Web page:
How to Make a Giant
By Belinda Acosta, Fri., Aug. 3, 2001
James Dean died four years before I was born, so by the time I knew who he was, he was already a legend. I saw his movies, but didn't really understand how deeply he spoke to a generation of post-World War II young people. To me, he seemed peculiar and cool, tough but strangely vulnerable. He smoked cigarettes in that way that made it look sexy and as necessary as breathing. He seemed to be a man of few words -- not because he didn't have them, but because he didn't need them.
There are two upcoming TV opportunities to learn about James Dean. One is the new TNT biopic. The second is a documentary about the young actor, made just two years after his death. Each provides a distinct version of the actor and a meditation on the forging of meaning and memory.
James Franco (Freaks and Geeks) stars as Dean in the TNT movie written by Israel Horovitz (Sunshine) and directed by Mark Rydell (On Golden Pond, The Rose). Franco's resemblance to Dean lures the viewer into the film, and the young actor turns in a studied performance. But Franco shines in small, unexpected moments that transcend the hair, the make-up, and the hipster clothes to reveal the quirky, visceral honesty that made Dean both frightening and appealing.
As a biopic, James Dean is a laudable contribution to the genre, though lapses into TV movie-of-the-week conventions take the edge off what could have been a wholly compelling movie. Sound and background music are good when they are unobtrusive, and great when they brand a film. John Frizzell's music, though lovely, is so emotionally prescriptive it made me wish I'd seen a less "sweetened" version of the film.
The point of view of James Dean is that the actor was deeply wounded by the death of his mother when he was only 9 years old and by his relationship with his emotionally distant father, Winton Dean (Michael Moriarty). It sounds trite, but as a young man in his 20s, he would have barely had the chance to unpack that baggage.
In a postscript, the film purports to rely on facts and "educated guesses." I couldn't help wondering if the final scene with Winton and his son was factual or assumed, and regardless of which, if it couldn't have been underwritten so as not to make its point like a sharp stick poked in the eye. Thankfully, Michael Moriarty's measured performance rescues the film from being overwrought -- but just barely. In fact, there are several overwritten scenes. (Dean as a child accompanying his mother's body to Indiana for burial is another.) The script's bald need to make sure the viewer "gets" Dean (along with a gloppy dose of the maudlin background music mentioned earlier) deflates the emotion of the scenes and the potential poignancy of the movie.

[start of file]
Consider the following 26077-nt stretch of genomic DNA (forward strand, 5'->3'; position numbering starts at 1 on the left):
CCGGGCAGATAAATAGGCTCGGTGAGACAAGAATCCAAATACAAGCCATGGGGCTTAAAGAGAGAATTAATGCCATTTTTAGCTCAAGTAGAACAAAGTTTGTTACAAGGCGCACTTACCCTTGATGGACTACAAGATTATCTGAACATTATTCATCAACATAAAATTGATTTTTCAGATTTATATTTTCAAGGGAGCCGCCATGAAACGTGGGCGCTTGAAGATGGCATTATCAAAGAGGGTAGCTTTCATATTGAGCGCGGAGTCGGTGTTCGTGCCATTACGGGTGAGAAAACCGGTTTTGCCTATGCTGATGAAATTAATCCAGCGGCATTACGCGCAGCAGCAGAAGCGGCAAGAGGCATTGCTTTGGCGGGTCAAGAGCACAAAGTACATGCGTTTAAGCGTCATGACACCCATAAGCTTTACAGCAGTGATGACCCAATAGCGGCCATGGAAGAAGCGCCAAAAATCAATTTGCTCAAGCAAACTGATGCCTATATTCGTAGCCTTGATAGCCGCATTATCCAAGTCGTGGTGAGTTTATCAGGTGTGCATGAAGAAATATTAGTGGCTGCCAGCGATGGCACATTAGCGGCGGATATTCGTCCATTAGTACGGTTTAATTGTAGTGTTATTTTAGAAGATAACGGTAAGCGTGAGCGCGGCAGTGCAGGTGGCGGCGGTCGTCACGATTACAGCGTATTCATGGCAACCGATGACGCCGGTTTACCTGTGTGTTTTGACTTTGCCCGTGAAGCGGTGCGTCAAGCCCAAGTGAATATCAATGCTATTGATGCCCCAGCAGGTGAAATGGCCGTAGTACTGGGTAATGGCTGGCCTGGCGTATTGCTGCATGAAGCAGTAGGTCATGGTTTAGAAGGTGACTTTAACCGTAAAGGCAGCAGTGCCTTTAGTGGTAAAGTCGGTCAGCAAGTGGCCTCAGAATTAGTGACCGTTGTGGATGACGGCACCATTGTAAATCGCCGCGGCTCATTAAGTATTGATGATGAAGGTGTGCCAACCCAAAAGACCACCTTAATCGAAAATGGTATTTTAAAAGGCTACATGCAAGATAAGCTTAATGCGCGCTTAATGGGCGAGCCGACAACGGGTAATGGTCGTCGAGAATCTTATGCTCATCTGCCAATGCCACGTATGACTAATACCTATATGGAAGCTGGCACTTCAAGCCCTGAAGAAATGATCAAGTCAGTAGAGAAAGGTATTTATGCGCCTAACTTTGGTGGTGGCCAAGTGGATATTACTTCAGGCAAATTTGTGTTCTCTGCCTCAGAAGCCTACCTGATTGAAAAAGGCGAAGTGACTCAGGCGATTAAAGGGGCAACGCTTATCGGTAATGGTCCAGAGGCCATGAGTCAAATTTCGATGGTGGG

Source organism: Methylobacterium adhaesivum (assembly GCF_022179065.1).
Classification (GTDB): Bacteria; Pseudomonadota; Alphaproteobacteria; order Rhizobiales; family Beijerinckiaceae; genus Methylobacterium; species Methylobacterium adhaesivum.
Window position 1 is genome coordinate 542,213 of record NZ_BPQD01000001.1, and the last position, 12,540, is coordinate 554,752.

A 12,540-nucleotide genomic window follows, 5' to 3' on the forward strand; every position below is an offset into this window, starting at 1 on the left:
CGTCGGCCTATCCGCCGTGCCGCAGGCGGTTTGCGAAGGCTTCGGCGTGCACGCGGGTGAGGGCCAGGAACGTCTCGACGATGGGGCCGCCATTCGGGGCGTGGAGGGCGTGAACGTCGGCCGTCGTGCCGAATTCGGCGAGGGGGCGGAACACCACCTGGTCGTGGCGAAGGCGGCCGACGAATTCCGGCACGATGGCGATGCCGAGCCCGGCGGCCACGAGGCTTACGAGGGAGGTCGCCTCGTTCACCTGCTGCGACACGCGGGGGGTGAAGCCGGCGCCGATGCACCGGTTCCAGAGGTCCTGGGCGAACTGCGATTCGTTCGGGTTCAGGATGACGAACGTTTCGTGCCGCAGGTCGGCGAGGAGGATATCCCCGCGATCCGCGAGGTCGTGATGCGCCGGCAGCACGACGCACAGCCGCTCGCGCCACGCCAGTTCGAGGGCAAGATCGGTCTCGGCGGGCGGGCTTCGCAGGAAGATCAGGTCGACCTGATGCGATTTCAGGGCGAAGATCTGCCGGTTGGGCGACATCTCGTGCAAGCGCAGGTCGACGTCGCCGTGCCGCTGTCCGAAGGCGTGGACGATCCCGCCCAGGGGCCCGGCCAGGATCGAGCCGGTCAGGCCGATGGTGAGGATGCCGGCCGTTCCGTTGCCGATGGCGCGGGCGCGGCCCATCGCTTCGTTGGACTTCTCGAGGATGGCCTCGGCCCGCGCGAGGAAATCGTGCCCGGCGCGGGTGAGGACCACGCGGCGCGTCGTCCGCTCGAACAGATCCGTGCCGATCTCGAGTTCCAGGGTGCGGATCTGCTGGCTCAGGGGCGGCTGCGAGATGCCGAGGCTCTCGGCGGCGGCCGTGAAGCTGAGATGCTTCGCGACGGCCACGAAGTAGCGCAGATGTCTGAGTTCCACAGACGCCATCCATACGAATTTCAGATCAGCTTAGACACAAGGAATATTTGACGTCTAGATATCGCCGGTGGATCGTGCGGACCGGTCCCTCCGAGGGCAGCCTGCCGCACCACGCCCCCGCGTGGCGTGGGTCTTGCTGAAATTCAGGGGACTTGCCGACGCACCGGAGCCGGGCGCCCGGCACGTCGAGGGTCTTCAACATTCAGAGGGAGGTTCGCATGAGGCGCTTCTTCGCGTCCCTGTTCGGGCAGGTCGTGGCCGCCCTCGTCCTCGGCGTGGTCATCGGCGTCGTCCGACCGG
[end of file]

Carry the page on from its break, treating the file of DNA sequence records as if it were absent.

My guess is that James Dean preaches to the choir, but doesn't create a tether for new audiences to understand the mystique of the actor.
James Dean premieres Sunday, Aug. 5, 7pm on TNT. Encores follow at 9pm and 11pm that night, and then on Aug. 10-12, Aug. 16, and Aug. 22. Check listings for air times.
Perhaps the best way to understand James Dean is to see his work. Turner Classic Movies (TCM) hosts a James Dean Festival on Monday, Aug. 6, featuring two of Dean's famous films, 1955's Rebel Without a Cause and 1956's Giant. (East of Eden marked his only other starring role.) But the most intriguing offering of the festival is the 1957 documentary, The James Dean Story, by Robert Altman (his directorial debut) and George W. George.
Made just two years after Dean's death, the documentary relies on interviews with Dean's family and friends, and on "a dynamic exploration of the still photograph." Unlike the TNT biopic, Altman's documentary explores the formation of James Dean as an artist, his love of poetry, drawing, and music, and even shows Dean in a dance class (he apparently trained with dance great Katherine Dunham).
Altman's black-and-white film is visually arresting. Together with the script by Stewart Stern (Rebel Without a Cause), the documentary is obviously influenced by the Beat poets, mired as it is in a Beat sensibility that can swerve from self-indulgence to sharp insight on a dime. A distinctive voiceover narration by Martin Gabel offers many over-the-top (but hugely entertaining) reflections on Dean: "He looked at the ocean and was jealous of it ... suddenly, he knew as an actor, he could be the ocean, and flood everything with his power."
The James Dean Story airs Aug. 6 at 7 and 10:30pm on TCM. Rebel Without a Cause airs at 8:30pm, and Giant airs at midnight. Check listings to confirm air times.
E-mail Belinda Acosta at email@example.com